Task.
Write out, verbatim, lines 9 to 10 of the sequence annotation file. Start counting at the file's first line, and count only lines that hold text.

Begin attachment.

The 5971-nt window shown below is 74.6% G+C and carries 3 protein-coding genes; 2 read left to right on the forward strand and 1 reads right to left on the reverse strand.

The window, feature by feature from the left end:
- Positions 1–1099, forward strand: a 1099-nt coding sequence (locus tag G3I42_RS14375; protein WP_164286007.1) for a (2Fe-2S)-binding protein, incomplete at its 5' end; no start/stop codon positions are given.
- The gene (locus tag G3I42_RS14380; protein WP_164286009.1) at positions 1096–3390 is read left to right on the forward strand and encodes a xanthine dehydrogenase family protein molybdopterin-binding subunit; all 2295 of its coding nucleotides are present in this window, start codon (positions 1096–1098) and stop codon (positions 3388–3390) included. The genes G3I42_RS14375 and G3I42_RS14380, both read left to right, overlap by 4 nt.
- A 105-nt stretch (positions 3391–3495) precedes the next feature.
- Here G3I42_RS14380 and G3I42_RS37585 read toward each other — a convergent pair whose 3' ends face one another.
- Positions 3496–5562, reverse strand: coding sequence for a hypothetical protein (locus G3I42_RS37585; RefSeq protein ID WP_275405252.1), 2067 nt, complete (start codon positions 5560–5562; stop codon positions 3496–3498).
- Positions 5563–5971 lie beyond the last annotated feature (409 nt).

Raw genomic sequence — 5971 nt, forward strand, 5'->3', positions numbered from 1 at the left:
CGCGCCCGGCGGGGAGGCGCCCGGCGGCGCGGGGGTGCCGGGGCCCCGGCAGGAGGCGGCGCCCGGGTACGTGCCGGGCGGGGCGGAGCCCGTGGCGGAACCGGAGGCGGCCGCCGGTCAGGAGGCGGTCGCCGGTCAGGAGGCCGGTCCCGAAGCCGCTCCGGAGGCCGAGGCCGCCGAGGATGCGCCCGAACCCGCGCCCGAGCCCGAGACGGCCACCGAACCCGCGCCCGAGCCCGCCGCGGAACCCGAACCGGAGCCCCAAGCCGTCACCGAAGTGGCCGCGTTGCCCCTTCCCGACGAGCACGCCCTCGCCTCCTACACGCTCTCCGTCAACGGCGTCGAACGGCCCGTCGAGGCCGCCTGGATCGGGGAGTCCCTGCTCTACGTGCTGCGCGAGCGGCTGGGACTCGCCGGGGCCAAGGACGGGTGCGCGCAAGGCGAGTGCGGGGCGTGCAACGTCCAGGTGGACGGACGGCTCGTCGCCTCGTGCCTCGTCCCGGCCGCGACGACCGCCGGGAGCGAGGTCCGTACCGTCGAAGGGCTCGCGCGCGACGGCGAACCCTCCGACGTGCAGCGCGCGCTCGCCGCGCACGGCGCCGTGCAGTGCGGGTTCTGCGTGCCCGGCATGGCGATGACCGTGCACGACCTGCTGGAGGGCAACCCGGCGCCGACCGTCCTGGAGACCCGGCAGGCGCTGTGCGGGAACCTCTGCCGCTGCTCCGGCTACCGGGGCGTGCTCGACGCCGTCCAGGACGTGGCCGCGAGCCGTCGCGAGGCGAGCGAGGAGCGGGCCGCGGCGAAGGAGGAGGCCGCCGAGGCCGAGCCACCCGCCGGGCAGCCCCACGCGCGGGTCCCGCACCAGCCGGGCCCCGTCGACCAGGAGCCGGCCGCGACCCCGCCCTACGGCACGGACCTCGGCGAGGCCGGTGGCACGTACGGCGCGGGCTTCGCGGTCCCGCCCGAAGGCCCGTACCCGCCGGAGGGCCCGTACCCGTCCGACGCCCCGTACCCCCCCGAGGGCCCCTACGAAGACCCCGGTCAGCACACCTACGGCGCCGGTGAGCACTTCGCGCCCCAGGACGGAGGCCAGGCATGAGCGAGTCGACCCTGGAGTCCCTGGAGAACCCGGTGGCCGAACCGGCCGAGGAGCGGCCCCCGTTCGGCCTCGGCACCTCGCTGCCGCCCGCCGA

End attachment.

Raw genomic sequence — 5971 nt, forward strand, 5'->3', positions numbered from 1 at the left:
CGCGCCCGGCGGGGAGGCGCCCGGCGGCGCGGGGGTGCCGGGGCCCCGGCAGGAGGCGGCGCCCGGGTACGTGCCGGGCGGGGCGGAGCCCGTGGCGGAACCGGAGGCGGCCGCCGGTCAGGAGGCGGTCGCCGGTCAGGAGGCCGGTCCCGAAGCCGCTCCGGAGGCCGAGGCCGCCGAGGATGCGCCCGAACCCGCGCCCGAGCCCGAGACGGCCACCGAACCCGCGCCCGAGCCCGCCGCGGAACCCGAACCGGAGCCCCAAGCCGTCACCGAAGTGGCCGCGTTGCCCCTTCCCGACGAGCACGCCCTCGCCTCCTACACGCTCTCCGTCAACGGCGTCGAACGGCCCGTCGAGGCCGCCTGGATCGGGGAGTCCCTGCTCTACGTGCTGCGCGAGCGGCTGGGACTCGCCGGGGCCAAGGACGGGTGCGCGCAAGGCGAGTGCGGGGCGTGCAACGTCCAGGTGGACGGACGGCTCGTCGCCTCGTGCCTCGTCCCGGCCGCGACGACCGCCGGGAGCGAGGTCCGTACCGTCGAAGGGCTCGCGCGCGACGGCGAACCCTCCGACGTGCAGCGCGCGCTCGCCGCGCACGGCGCCGTGCAGTGCGGGTTCTGCGTGCCCGGCATGGCGATGACCGTGCACGACCTGCTGGAGGGCAACCCGGCGCCGACCGTCCTGGAGACCCGGCAGGCGCTGTGCGGGAACCTCTGCCGCTGCTCCGGCTACCGGGGCGTGCTCGACGCCGTCCAGGACGTGGCCGCGAGCCGTCGCGAGGCGAGCGAGGAGCGGGCCGCGGCGAAGGAGGAGGCCGCCGAGGCCGAGCCACCCGCCGGGCAGCCCCACGCGCGGGTCCCGCACCAGCCGGGCCCCGTCGACCAGGAGCCGGCCGCGACCCCGCCCTACGGCACGGACCTCGGCGAGGCCGGTGGCACGTACGGCGCGGGCTTCGCGGTCCCGCCCGAAGGCCCGTACCCGCCGGAGGGCCCGTACCCGTCCGACGCCCCGTACCCCCCCGAGGGCCCCTACGAAGACCCCGGTCAGCACACCTACGGCGCCGGTGAGCACTTCGCGCCCCAGGACGGAGGCCAGGCATGAGCGAGTCGACCCTGGAGTCCCTGGAGAACCCGGTGGCCGAACCGGCCGAGGAGCGGCCCCCGTTCGGCCTCGGCACCTCGCTGCCGCCCGCCGA